Will the Chinese Consumer Come to Save the Day?

October 14, 2015 Updated: December 11, 2015

After the investment bubble in China blew up, everybody from McKinsey & Co. to former Goldman trader Ted Wang is now hoping the consumers will come out and save the day.

Now it’s Ted Wang’s former employer Goldman Sachs pushing the same theme in a new report—and coming up with some surprising facts in the process.

For example, only 2 percent of China’s 770 million adults earn enough to pay income tax and only 11 percent can be considered middle class. Of course, Goldman thinks this is an opportunity rather than a sign that something is very wrong, like Gordon Chang, author of “The Coming Collapse of China.”

The Goldman report states “What the world has seen so far is only a preview of the opportunities to come.”

As opposed to Chang, who recently told Epoch Times, “When the system is no longer delivering prosperity, when you have real serious economic problems, I think people are going to say, ‘I’ve had enough.'”

Of course, there are people in China making enough money to spend it and also pay income tax.

Goldman groups them into different categories.

  • 1.4 million who make more than $500,000 (the rich)
  • 146 million who make $11,733 on average (the middle class)
  • 236 million who make $5,858 on average (the blue collar urban workers)
  • 387 million who make $2,000 on average (the poor farmers)

With these numbers, it doesn’t come as a surprise that China ranks among the worst countries for income inequality as measured by the GINI coefficient. And doesn’t it appear odd that a country just having undergone the fastest industrial revolution on record still has the most people employed in agriculture?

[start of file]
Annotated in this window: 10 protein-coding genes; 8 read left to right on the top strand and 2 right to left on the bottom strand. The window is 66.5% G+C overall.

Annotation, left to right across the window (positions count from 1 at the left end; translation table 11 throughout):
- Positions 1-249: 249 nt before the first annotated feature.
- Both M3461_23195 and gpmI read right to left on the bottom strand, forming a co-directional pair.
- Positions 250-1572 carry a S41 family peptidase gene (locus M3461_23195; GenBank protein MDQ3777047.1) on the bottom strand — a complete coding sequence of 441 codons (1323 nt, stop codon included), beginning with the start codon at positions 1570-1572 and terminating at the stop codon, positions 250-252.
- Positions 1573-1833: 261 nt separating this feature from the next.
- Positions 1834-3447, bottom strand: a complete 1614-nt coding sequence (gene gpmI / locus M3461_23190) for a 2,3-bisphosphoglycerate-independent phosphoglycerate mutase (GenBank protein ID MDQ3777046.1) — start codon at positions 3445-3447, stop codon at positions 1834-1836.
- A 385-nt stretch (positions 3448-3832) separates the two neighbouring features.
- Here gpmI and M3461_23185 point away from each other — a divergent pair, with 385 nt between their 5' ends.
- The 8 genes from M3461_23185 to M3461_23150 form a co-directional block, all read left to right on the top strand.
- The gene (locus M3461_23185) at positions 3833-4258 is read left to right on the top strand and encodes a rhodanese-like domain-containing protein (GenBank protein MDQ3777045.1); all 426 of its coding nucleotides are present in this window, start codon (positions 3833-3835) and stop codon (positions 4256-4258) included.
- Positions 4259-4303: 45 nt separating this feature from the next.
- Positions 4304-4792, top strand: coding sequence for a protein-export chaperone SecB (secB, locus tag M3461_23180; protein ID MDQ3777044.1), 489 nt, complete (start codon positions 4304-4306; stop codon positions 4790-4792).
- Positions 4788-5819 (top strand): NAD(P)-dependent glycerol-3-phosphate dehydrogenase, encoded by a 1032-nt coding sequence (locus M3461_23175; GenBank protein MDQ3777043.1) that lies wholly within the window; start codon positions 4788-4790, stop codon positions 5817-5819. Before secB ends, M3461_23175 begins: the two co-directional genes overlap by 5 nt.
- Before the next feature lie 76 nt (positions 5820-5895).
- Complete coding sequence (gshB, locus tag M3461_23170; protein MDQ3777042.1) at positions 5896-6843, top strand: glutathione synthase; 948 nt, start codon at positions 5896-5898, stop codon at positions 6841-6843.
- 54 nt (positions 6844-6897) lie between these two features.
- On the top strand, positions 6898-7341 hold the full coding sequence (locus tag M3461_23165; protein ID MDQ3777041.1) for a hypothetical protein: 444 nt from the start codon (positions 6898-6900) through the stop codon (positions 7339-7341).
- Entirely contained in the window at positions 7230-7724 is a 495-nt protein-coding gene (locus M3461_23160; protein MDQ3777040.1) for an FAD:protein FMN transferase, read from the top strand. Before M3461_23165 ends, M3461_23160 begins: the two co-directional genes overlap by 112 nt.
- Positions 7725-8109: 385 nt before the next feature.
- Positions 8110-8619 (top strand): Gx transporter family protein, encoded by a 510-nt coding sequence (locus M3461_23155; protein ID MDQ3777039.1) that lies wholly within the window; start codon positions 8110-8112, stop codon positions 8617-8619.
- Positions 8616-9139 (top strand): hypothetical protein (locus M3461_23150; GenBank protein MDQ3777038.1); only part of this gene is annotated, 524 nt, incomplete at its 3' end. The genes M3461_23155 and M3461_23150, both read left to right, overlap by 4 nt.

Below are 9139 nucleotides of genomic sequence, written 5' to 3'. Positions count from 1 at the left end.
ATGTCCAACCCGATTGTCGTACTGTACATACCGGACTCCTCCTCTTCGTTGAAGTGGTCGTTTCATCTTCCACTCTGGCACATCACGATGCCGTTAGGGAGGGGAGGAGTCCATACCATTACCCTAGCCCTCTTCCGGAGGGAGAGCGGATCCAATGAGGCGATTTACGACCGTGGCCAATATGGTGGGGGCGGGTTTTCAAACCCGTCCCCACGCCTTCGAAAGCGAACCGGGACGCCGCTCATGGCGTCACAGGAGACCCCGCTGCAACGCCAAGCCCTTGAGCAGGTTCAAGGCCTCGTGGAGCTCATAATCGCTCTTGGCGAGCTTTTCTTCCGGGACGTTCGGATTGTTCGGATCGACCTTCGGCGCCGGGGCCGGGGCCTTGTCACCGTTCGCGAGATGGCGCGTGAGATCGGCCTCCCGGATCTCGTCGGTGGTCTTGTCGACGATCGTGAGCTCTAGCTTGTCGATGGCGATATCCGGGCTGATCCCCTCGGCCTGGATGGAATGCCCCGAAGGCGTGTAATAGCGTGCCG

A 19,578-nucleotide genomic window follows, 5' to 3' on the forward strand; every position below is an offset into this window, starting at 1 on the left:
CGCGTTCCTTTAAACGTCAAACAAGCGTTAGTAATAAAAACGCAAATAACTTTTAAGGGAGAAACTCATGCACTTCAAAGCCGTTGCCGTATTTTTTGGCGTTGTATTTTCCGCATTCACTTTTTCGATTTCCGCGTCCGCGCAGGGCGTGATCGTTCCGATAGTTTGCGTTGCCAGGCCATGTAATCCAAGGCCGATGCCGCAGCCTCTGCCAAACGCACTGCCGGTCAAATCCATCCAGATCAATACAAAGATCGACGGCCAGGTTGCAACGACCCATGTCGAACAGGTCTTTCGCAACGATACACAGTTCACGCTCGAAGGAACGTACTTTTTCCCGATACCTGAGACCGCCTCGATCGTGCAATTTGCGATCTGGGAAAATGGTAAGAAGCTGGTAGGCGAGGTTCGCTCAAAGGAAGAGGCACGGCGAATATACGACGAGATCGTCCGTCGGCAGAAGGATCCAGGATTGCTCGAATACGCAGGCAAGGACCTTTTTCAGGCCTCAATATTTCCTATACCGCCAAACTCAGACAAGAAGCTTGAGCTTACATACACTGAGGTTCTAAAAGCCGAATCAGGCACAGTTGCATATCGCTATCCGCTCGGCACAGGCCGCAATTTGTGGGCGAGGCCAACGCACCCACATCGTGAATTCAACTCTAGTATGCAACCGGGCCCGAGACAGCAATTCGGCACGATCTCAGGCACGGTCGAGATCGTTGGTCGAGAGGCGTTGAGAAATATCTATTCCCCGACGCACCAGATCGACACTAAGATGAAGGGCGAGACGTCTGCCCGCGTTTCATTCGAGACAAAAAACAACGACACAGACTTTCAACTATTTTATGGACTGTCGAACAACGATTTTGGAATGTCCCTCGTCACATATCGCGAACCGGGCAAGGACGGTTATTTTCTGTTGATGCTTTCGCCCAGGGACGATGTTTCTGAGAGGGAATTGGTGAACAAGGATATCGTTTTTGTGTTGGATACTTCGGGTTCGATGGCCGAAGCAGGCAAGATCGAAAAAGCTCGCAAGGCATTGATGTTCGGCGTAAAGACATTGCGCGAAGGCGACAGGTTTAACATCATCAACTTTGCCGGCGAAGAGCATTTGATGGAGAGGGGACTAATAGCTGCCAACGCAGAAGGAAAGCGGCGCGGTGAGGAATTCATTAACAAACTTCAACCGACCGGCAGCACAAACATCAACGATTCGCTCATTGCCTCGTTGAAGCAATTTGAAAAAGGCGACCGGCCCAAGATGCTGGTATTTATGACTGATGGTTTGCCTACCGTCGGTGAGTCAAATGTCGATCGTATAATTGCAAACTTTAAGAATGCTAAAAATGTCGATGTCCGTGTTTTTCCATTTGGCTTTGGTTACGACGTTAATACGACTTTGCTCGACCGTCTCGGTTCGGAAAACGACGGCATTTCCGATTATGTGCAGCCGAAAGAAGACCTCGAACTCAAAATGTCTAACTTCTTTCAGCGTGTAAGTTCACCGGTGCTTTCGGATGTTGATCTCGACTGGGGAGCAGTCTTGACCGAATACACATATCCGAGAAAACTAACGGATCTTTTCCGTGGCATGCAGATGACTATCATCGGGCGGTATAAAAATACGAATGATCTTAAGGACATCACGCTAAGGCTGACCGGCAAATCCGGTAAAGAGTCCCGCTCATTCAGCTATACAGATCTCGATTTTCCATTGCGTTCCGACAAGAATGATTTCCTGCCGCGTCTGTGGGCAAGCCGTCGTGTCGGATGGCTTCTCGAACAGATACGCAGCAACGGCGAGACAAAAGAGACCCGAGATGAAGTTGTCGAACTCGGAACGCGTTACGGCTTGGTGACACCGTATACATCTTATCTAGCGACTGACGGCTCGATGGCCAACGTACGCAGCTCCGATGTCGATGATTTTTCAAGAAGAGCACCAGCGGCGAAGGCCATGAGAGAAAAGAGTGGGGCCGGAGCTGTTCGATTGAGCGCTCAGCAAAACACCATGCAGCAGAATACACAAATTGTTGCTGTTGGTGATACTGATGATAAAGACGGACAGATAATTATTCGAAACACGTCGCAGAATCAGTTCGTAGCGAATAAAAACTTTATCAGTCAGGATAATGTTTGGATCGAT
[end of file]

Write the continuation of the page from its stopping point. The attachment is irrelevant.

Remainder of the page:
However, let’s follow Goldman and look at the potential. According to Goldman, Chinese consumer spending has seven different categories:

The seven different Chinese consumer traits (Goldman Sachs)
The seven different Chinese consumer traits. (Goldman Sachs)

 

As incomes rise—which we need to remind readers is not a given—Goldman hopes spending will shift to higher value products, like investing in one’s well-being and “having more fun.”

And maybe China also wants to skip some unhealthy habits and just keep eating well, stemming obesity rates that rose over the last decade. They certainly don’t want to reach the 36 percent level of the United States.

This charts compares Chinese consumer expenditure with the United States (Goldman Sachs)
This chart compares Chinese consumer expenditure with the United States. (Goldman Sachs)

 

Aside from many other fun facts, over half of the young urbanites spend less than $5 per day for three meals and a pair of unbranded blue jeans costs $6, the report has the answer to our question of whether the consumer will come and save the day:

“Only 11 percent of the population has reached the middle class. As their ranks swell, so will their effect on the global economy. There will be huge opportunities for the entertainment, food service, technology, and other industries.”

With the economy slowing, however, and Chinese companies drowning in debt, it also keeps begging the same old question: Where are consumers taking the money from to ramp up spending?

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